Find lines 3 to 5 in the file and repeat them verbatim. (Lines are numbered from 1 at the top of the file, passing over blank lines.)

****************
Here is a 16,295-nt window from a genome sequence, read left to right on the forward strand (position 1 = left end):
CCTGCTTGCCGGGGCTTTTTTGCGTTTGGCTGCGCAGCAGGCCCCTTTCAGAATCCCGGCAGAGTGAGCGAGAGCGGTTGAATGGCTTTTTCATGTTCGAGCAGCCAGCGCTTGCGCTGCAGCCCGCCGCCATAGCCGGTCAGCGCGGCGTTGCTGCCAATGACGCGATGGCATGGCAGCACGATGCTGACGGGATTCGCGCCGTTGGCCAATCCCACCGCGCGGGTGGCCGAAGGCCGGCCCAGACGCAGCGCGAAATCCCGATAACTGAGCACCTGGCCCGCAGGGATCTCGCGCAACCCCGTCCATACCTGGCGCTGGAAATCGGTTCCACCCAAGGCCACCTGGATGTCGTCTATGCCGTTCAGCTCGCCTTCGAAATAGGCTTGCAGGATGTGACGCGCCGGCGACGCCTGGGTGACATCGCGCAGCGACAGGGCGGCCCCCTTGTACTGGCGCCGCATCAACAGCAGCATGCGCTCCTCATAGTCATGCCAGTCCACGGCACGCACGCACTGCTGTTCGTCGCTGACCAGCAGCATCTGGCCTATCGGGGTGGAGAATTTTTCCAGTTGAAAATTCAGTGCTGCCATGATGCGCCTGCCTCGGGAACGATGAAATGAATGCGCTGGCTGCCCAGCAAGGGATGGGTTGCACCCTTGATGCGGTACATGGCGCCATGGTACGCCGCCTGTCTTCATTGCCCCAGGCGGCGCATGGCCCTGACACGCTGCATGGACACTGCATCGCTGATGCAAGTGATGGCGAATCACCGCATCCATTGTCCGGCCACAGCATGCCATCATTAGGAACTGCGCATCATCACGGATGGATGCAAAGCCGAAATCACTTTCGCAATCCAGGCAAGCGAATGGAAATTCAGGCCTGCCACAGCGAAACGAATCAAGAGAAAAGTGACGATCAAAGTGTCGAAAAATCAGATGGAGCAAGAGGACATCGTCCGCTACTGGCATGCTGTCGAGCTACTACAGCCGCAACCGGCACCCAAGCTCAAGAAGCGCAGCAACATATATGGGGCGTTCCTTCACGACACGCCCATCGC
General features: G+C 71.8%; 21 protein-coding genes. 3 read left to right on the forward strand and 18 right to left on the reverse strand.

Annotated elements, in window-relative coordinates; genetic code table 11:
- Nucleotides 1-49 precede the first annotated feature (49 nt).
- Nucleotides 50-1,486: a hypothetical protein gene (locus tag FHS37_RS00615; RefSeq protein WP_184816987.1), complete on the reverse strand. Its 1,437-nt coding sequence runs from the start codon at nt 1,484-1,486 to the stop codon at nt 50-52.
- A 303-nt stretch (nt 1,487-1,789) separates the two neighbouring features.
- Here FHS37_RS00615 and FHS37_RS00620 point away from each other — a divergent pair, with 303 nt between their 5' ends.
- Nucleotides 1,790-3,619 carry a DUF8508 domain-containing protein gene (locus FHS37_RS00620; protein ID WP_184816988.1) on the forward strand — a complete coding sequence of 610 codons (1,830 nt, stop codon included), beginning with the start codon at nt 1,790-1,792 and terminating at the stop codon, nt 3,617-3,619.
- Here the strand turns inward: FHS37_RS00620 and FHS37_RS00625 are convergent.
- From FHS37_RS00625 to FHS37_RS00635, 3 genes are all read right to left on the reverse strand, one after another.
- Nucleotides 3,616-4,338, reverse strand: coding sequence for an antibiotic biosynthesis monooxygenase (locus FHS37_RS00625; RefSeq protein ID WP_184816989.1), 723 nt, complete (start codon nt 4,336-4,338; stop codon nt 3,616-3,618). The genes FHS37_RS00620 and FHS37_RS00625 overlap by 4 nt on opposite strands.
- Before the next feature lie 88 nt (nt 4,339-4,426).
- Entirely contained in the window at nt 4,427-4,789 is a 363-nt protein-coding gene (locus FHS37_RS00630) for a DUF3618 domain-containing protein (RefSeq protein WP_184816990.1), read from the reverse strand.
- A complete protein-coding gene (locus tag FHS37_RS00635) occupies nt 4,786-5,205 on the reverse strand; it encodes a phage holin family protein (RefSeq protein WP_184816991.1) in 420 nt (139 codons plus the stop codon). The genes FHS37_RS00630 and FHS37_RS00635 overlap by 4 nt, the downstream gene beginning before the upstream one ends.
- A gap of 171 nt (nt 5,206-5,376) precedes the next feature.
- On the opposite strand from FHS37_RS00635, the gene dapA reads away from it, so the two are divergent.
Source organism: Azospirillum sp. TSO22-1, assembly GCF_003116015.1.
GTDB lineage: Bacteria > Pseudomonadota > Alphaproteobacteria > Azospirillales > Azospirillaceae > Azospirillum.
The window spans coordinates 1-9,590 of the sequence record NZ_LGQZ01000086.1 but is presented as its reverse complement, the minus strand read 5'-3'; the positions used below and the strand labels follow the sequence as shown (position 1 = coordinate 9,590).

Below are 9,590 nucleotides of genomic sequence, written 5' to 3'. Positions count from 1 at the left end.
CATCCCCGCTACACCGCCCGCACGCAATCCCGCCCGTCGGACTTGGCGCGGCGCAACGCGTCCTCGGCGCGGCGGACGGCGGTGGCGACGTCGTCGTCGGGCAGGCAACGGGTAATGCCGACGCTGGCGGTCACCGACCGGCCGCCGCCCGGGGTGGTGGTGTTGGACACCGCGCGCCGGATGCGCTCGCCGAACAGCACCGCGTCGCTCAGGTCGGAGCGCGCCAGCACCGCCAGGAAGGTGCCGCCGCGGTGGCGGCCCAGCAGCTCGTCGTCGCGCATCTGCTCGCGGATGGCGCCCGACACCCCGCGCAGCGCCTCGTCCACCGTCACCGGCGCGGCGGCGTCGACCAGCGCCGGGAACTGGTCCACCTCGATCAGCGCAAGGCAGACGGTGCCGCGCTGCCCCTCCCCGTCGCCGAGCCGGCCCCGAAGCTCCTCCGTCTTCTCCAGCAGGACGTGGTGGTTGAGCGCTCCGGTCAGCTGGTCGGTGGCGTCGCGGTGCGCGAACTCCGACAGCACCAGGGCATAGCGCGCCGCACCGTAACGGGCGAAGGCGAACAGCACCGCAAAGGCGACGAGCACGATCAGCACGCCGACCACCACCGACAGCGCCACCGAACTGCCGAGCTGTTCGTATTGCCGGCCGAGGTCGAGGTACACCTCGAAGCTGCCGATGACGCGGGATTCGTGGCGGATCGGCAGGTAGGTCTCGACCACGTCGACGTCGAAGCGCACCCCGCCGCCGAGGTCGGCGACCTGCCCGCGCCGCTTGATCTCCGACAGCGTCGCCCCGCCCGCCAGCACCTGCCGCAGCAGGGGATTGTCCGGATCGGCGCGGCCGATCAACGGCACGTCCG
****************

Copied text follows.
General features: G+C 71.8%; 21 protein-coding genes. 3 read left to right on the forward strand and 18 right to left on the reverse strand.

Annotated elements, in window-relative coordinates; genetic code table 11:
- Nucleotides 1-49 precede the first annotated feature (49 nt).